Journalists persecuted in Dusanbe
In the past year in Tajikistan, eight journalists and bloggers were sentenced to sentences ranging from 7 to 21 years for collaboration with prohibited organisations. Radio Ozodi collected testimonies from their families. One of them managed to get a letter out of solitary confinement, where he complained of being subjected to psychological pressure and torture.
Dusanbe (AsiaNews) - Over the past year in Tajikistan, eight journalists and bloggers have been sentenced to various terms ranging from seven to 21 years, all for collaborating with banned organisations.
Humanitarian organisations have made several appeals to the government in Dushanbe for their release, but the authorities have ignored their requests. The families of the journalists, along with all their friends, hope to see their loved ones again sooner or later.
The problem of the families is not only emotional, as the lives of many people depend on the earnings of the convicts. The wives are nevertheless proud, in the rare meetings allowed by the prison authorities, of the courage with which their husbands face this ordeal, but they still have to answer their children's questions about their father's return.
Radio Ozodi interviewed some of these family members to understand how they deal with their anxieties.
The 26-year-old Abdullo Gurbaty has only a 10-month-old son, Masud, whom he has practically not yet been able to see, having been sentenced in late 2022 just as he was just born. The court found him guilty of violence and insulting the constituted authorities, adding the charge of participation in a prohibited association, resulting in seven and a half years of deprivation of liberty.
His wife, Muborak Kosimzoda, explained that she is trying to accept the harsh reality and move on, taking her son with her as soon as she is granted an appointment with Abdullo: 'we want to support him, we tell each other not to despair, and thanks to Allah we try to resist'. She herself works as a journalist, and now lives with her in-laws, who are certain of their son's innocence and support him in everything.
Gurbaty has been working for the past three years providing video and photo-reports to the 'Asia-Plus' agency, and has his own Facebook page where he has often discussed the problems of Tajik society, also with strong expressions.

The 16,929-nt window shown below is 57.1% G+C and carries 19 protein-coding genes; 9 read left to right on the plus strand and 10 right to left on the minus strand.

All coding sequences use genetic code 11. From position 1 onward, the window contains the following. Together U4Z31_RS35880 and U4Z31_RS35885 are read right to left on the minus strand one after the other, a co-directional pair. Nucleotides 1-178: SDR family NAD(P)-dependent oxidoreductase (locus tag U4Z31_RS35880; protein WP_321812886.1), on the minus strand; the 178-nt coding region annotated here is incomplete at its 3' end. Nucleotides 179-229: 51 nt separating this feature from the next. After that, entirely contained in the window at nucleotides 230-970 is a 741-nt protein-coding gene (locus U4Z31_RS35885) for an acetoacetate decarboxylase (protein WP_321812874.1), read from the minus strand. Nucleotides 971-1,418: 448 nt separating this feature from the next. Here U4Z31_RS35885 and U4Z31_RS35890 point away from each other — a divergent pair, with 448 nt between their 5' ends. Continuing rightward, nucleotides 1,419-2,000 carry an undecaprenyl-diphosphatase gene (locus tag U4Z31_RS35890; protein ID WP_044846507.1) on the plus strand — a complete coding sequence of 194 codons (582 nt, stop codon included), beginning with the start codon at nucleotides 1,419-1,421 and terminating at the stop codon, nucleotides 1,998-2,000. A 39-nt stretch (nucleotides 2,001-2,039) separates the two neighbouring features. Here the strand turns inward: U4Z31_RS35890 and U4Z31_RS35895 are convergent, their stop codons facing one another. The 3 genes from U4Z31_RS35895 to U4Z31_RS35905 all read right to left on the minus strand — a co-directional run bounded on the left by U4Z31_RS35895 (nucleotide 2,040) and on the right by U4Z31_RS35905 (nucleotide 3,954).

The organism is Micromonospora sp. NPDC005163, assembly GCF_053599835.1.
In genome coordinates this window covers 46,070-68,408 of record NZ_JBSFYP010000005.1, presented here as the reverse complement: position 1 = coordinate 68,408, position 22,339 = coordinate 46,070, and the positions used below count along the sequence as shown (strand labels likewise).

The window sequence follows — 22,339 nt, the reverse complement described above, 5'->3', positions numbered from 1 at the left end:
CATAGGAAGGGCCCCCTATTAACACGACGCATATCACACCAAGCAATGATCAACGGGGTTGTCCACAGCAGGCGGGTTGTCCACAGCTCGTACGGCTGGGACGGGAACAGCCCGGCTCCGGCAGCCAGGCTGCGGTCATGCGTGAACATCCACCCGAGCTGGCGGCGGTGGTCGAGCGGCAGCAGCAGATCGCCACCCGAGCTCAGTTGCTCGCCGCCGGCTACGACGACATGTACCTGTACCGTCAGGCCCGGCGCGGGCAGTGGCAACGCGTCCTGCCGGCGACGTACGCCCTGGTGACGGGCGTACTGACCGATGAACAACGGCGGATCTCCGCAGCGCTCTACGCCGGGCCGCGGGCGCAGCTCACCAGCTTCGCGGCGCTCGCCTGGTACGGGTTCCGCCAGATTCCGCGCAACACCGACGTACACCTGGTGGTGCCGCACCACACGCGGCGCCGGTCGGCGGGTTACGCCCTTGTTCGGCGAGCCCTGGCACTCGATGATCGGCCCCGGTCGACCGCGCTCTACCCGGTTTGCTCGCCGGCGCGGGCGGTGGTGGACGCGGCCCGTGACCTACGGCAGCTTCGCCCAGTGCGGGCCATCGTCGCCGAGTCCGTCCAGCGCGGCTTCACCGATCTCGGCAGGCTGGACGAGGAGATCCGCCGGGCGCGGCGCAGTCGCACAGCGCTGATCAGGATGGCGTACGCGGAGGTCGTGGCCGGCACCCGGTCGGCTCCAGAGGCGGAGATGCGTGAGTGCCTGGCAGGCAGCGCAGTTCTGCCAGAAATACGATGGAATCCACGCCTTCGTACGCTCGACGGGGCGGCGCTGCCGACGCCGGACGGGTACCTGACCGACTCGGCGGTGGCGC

Joining him as a co-author is Daler Imomali, who came to journalism eight years ago from the theatre scene, also ending up behind bars with ten years on his back, for completely fabricated accusations of malfeasance.
Unlike his colleague, Daler has three grown-up children, who had to move to the village with their grandparents, leaving their rented flat in the capital. Daler's mother, Šodigul Bobieva, was last able to see her son at the end of June, and remembers the difficult times of the civil war, when she lost five more children; she later had to struggle to raise the remaining two on her own, and now history repeats itself with her daughter-in-law and grandchildren.
Imomali is in poor health and endures detention with difficulty. His mother and relatives try to get him medicine in prison, but he still does not complain. Prison visits are at most once a month, and his wife and children can stay for a couple of days.
There are also internal competitions among the inmates, and whoever wins gets the chance for a few more visits from family members. Daler's wife, Zajtuna Inojatova, is a good seamstress, and somehow manages to provide food for her children, sadly stating that 'this is the time when everyone has to worry about their own life, and one cannot share the burdens of others'.
Another testimony collected by Ozodi is that of Khabisa Jatimova, mother of another convict, Zavkibek Saidamini, who in turn took her daughter-in-law and grandchildren to the countryside: "who would take care of them in Dushanbe?" she explained.
Zavkibek's brother takes care of the family's upkeep, hoping to be able to hold out for the seven years of the journalist's sentence, who was also imprisoned on 'completely non-objective' charges, according to his family members.
Together with him in the Khudžansk prison, another colleague, Abdusattor Pirmukhammadzoda, also sentenced to seven years, is also serving his sentence.
Last October, he managed to get a letter out of his solitary confinement cell, where he complains of being subjected to psychological pressure and torture, to force him to admit his guilt, which he considers 'fabricated'.
He, too, has had to entrust his wives and children to his brother Abdukarim, who sends the money and cannot do much else, especially as the family also lives quite far from the prison, and cannot even afford the travel expenses for visits. Freedom of expression is a mirage in Tajikistan, and the only way out is family solidarity.